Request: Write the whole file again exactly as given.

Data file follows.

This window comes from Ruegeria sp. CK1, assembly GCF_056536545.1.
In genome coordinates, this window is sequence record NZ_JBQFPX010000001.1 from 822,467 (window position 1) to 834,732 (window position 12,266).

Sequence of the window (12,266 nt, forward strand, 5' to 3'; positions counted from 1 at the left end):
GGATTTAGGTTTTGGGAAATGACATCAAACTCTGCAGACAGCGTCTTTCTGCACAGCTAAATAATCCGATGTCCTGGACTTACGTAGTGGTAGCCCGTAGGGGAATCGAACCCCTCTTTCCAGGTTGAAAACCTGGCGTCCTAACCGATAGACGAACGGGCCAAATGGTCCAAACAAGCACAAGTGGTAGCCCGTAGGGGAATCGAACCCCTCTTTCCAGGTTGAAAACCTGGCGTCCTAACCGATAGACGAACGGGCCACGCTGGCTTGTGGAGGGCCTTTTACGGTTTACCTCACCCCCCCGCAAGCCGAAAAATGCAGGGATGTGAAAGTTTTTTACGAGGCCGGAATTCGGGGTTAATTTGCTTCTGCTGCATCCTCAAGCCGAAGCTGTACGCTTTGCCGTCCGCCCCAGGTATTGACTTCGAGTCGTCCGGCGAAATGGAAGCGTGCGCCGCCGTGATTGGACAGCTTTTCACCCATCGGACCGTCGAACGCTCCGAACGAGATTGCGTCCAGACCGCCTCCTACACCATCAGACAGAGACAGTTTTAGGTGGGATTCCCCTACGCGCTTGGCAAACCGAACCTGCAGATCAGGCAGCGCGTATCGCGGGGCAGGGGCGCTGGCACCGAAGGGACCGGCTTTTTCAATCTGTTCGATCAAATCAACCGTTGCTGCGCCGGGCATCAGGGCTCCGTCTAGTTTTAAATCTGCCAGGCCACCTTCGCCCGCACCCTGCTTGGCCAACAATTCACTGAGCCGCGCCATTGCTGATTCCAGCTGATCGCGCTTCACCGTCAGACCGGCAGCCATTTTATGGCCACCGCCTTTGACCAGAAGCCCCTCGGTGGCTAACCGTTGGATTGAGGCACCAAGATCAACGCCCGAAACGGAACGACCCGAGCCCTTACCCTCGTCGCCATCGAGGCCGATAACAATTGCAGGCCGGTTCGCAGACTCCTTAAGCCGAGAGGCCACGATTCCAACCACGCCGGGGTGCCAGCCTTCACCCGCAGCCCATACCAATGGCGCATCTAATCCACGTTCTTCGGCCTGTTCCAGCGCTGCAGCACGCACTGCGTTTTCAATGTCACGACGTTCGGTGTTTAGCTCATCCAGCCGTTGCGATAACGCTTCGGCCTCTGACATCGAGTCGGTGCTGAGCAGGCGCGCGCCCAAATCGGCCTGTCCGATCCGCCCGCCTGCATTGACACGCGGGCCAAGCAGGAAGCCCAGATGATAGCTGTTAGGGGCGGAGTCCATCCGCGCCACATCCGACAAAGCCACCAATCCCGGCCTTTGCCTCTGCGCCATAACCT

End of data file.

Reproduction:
This window comes from Ruegeria sp. CK1, assembly GCF_056536545.1.
In genome coordinates, this window is sequence record NZ_JBQFPX010000001.1 from 822,467 (window position 1) to 834,732 (window position 12,266).

Sequence of the window (12,266 nt, forward strand, 5' to 3'; positions counted from 1 at the left end):
GGATTTAGGTTTTGGGAAATGACATCAAACTCTGCAGACAGCGTCTTTCTGCACAGCTAAATAATCCGATGTCCTGGACTTACGTAGTGGTAGCCCGTAGGGGAATCGAACCCCTCTTTCCAGGTTGAAAACCTGGCGTCCTAACCGATAGACGAACGGGCCAAATGGTCCAAACAAGCACAAGTGGTAGCCCGTAGGGGAATCGAACCCCTCTTTCCAGGTTGAAAACCTGGCGTCCTAACCGATAGACGAACGGGCCACGCTGGCTTGTGGAGGGCCTTTTACGGTTTACCTCACCCCCCCGCAAGCCGAAAAATGCAGGGATGTGAAAGTTTTTTACGAGGCCGGAATTCGGGGTTAATTTGCTTCTGCTGCATCCTCAAGCCGAAGCTGTACGCTTTGCCGTCCGCCCCAGGTATTGACTTCGAGTCGTCCGGCGAAATGGAAGCGTGCGCCGCCGTGATTGGACAGCTTTTCACCCATCGGACCGTCGAACGCTCCGAACGAGATTGCGTCCAGACCGCCTCCTACACCATCAGACAGAGACAGTTTTAGGTGGGATTCCCCTACGCGCTTGGCAAACCGAACCTGCAGATCAGGCAGCGCGTATCGCGGGGCAGGGGCGCTGGCACCGAAGGGACCGGCTTTTTCAATCTGTTCGATCAAATCAACCGTTGCTGCGCCGGGCATCAGGGCTCCGTCTAGTTTTAAATCTGCCAGGCCACCTTCGCCCGCACCCTGCTTGGCCAACAATTCACTGAGCCGCGCCATTGCTGATTCCAGCTGATCGCGCTTCACCGTCAGACCGGCAGCCATTTTATGGCCACCGCCTTTGACCAGAAGCCCCTCGGTGGCTAACCGTTGGATTGAGGCACCAAGATCAACGCCCGAAACGGAACGACCCGAGCCCTTACCCTCGTCGCCATCGAGGCCGATAACAATTGCAGGCCGGTTCGCAGACTCCTTAAGCCGAGAGGCCACGATTCCAACCACGCCGGGGTGCCAGCCTTCACCCGCAGCCCATACCAATGGCGCATCTAATCCACGTTCTTCGGCCTGTTCCAGCGCTGCAGCACGCACTGCGTTTTCAATGTCACGACGTTCGGTGTTTAGCTCATCCAGCCGTTGCGATAACGCTTCGGCCTCTGACATCGAGTCGGTGCTGAGCAGGCGCGCGCCCAAATCGGCCTGTCCGATCCGCCCGCCTGCATTGACACGCGGGCCAAGCAGGAAGCCCAGATGATAGCTGTTAGGGGCGGAGTCCATCCGCGCCACATCCGACAAAGCCACCAATCCCGGCCTTTGCCTCTGCGCCATAACCT